Traveling with children with autism may seem difficult, but when you plan your vacations ahead of time and with care, they can be an absolute treat and a great way to strengthen familial bonds.
Here are a few tips to make your vacation a pleasurable one for your child and the entire family.
Choose an ideal destination for your child
Encourage your children to participate actively in the planning process and evaluate their current interests, attention span, sensory processing/information-processing abilities, and relate it to your upcoming trip. Choose a place where your child would still get to do activities that they typically enjoy. For example, if your child loves amusement parks, try taking them to Disneyland, if your child loves playing with water, consider planning a beach vacation. Make sure you’re not overwhelming your child by involving them in too many activities, as this would result in stressing out not just your child, but the rest of the family as well.
Arrange proper identification for your child
Parents of children with autism often struggle to manage their child’s wandering during vacations. Nearly half of children with autism tend to wander or run off, causing tremendous concern and anxiety to parents.
Here are a few identification tools you can use
- Tracking devices: Choose a suitable device that matches your child’s requirement and have your child wear it every time you are out. Practice using the tracking device before the vacation to sort out any problems.
- Personal IDs: Use medical IDs for personal identification. These should include information about your child, address, and phone number and any medical information. Create a few handouts to give out, if necessary. These handouts should contain your address and phone number as well as a picture of your child.
Predict your child’s needs
Parents can typically anticipate their child’s needs. However, this becomes even more necessary with the child with autism. This is because children with autism typically struggle to accept changes in their routine, and a vacation requires a divergence from their usual schedule. This could lead to meltdowns and anxiety attacks. To reduce such incidents from happening when traveling, here are some ideas. Call the airline in advance to check for delays. This gives you enough time to make special accommodations. Work with your child on the need for patience for TSA lines at the airport as well as amusement park rides. Use social stories to help prepare your child for the trip including ordering food in restaurants, sleeping in a new bed in the hotel or resort, and tolerating long car rides.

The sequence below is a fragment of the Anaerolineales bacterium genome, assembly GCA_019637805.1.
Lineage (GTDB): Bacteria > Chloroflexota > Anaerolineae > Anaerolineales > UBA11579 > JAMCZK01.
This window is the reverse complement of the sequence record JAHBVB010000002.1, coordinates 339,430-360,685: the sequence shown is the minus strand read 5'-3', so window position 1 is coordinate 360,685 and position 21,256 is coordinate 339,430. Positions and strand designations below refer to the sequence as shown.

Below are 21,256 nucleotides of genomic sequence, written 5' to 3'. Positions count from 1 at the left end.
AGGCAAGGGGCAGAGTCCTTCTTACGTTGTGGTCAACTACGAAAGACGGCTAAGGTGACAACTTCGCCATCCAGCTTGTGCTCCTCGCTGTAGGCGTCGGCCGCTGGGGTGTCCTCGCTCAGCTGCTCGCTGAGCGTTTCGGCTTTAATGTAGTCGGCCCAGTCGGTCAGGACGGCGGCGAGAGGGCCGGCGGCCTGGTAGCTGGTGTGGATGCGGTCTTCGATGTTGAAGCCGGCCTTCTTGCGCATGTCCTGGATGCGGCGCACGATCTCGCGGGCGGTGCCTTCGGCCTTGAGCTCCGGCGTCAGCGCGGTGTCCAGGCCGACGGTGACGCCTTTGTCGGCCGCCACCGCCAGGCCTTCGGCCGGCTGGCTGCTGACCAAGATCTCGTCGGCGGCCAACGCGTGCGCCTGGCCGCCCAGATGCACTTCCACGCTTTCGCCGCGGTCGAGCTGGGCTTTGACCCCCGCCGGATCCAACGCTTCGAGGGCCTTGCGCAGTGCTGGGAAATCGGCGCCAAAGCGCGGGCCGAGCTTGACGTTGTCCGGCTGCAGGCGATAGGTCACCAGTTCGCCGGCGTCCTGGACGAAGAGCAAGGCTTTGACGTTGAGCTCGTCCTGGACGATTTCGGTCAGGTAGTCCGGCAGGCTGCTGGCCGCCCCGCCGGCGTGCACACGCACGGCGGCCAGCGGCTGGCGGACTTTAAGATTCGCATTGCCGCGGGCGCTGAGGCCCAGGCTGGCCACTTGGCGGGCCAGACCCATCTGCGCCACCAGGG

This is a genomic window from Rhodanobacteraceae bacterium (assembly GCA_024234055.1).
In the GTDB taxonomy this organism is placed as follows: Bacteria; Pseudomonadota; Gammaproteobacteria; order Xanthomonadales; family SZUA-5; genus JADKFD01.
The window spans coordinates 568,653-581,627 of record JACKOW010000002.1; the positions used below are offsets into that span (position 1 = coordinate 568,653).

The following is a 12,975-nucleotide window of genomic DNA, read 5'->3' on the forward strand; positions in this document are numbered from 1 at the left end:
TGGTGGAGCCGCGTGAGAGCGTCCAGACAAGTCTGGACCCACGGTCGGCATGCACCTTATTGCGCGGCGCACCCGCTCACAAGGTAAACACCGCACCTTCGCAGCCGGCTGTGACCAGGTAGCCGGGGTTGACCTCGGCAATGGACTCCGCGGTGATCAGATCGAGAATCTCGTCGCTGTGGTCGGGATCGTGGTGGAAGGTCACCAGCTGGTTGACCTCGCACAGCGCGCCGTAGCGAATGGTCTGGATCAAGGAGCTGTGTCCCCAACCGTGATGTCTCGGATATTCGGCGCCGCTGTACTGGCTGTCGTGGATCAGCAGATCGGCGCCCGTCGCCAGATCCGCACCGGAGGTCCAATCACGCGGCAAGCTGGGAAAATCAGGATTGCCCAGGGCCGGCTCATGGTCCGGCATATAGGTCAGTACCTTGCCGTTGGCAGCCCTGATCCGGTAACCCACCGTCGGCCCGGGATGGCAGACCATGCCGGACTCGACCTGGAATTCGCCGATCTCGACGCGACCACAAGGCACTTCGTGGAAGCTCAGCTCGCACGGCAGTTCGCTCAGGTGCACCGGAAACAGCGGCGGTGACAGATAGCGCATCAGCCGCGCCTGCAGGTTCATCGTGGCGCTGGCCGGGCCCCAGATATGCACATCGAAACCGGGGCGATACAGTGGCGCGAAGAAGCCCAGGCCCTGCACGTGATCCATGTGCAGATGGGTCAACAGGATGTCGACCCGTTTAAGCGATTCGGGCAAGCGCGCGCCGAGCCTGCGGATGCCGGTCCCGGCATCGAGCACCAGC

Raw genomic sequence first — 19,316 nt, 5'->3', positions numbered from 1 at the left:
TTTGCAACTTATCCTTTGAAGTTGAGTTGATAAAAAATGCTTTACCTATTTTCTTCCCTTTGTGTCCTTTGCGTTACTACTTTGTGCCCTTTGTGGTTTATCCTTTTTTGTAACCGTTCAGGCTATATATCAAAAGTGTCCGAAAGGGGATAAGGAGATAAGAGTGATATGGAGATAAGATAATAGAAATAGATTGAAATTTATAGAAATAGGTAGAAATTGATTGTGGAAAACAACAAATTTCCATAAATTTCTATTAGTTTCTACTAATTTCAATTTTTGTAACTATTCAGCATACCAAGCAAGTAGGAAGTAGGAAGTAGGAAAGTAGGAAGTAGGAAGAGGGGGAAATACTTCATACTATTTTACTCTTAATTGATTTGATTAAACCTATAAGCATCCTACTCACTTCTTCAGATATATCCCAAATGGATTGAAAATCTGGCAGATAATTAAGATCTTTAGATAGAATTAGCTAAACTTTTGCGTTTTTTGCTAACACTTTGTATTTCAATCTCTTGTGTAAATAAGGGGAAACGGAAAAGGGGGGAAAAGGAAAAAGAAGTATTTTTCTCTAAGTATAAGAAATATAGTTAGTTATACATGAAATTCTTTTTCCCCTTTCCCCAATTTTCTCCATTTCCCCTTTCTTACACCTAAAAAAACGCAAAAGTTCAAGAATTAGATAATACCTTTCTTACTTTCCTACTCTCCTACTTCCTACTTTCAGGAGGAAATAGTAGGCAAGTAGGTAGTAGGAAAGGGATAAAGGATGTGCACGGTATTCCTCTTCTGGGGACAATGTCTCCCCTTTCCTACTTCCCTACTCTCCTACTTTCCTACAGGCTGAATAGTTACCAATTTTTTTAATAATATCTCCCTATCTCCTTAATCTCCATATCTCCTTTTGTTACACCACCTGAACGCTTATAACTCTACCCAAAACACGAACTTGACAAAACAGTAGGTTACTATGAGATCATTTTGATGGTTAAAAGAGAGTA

Prepare a checklist of essentials
Prepare a checklist so you leave behind nothing that is important to your child. Always have reinforcements handy to reward your child for their good behavior. You can use soothers such as MP3 players a piece of cloth, string, or a toy to help keep your child calm. Pack their favorite snacks, toys, stuffed animals, books and assistive communication tools. Enlist your child's help so they can add necessary items or alert you if something is missing.
Enact vacation scenarios with your child
Preparations for an upcoming trip should start well in advance of the trip. It is recommended to start your groundwork at least 2-3 months before the vacation. Talk about the trip with your child every day by creating sequential picture stories of planned events and provide simple captions for each picture. Role-playing is one of the best ways to help children understand what they can expect to see while on vacation. Having meaningful conversations about the trip with your child or teenager will help to relieve stress and reduce problematic behaviors during the vacation.